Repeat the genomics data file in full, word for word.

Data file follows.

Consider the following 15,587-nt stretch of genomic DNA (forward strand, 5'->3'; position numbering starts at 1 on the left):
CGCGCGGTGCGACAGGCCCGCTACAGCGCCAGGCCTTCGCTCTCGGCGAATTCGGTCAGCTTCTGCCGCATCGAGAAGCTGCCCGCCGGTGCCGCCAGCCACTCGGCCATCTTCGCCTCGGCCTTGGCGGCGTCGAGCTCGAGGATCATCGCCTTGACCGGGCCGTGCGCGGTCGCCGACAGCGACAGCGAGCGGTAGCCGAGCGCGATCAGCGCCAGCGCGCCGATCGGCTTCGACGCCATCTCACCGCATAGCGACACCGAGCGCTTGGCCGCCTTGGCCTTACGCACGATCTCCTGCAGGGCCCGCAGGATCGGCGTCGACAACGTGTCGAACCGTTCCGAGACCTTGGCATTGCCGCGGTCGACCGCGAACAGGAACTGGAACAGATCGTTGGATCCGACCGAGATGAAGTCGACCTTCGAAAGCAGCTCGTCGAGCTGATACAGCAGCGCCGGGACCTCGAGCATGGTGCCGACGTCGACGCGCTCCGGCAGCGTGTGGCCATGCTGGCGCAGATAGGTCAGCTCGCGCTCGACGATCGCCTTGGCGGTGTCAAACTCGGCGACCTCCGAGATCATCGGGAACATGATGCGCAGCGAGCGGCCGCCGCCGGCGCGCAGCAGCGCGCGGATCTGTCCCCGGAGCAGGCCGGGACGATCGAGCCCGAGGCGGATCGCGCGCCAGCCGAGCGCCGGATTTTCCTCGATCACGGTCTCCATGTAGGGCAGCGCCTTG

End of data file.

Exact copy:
Consider the following 15,587-nt stretch of genomic DNA (forward strand, 5'->3'; position numbering starts at 1 on the left):
CGCGCGGTGCGACAGGCCCGCTACAGCGCCAGGCCTTCGCTCTCGGCGAATTCGGTCAGCTTCTGCCGCATCGAGAAGCTGCCCGCCGGTGCCGCCAGCCACTCGGCCATCTTCGCCTCGGCCTTGGCGGCGTCGAGCTCGAGGATCATCGCCTTGACCGGGCCGTGCGCGGTCGCCGACAGCGACAGCGAGCGGTAGCCGAGCGCGATCAGCGCCAGCGCGCCGATCGGCTTCGACGCCATCTCACCGCATAGCGACACCGAGCGCTTGGCCGCCTTGGCCTTACGCACGATCTCCTGCAGGGCCCGCAGGATCGGCGTCGACAACGTGTCGAACCGTTCCGAGACCTTGGCATTGCCGCGGTCGACCGCGAACAGGAACTGGAACAGATCGTTGGATCCGACCGAGATGAAGTCGACCTTCGAAAGCAGCTCGTCGAGCTGATACAGCAGCGCCGGGACCTCGAGCATGGTGCCGACGTCGACGCGCTCCGGCAGCGTGTGGCCATGCTGGCGCAGATAGGTCAGCTCGCGCTCGACGATCGCCTTGGCGGTGTCAAACTCGGCGACCTCCGAGATCATCGGGAACATGATGCGCAGCGAGCGGCCGCCGCCGGCGCGCAGCAGCGCGCGGATCTGTCCCCGGAGCAGGCCGGGACGATCGAGCCCGAGGCGGATCGCGCGCCAGCCGAGCGCCGGATTTTCCTCGATCACGGTCTCCATGTAGGGCAGCGCCTTG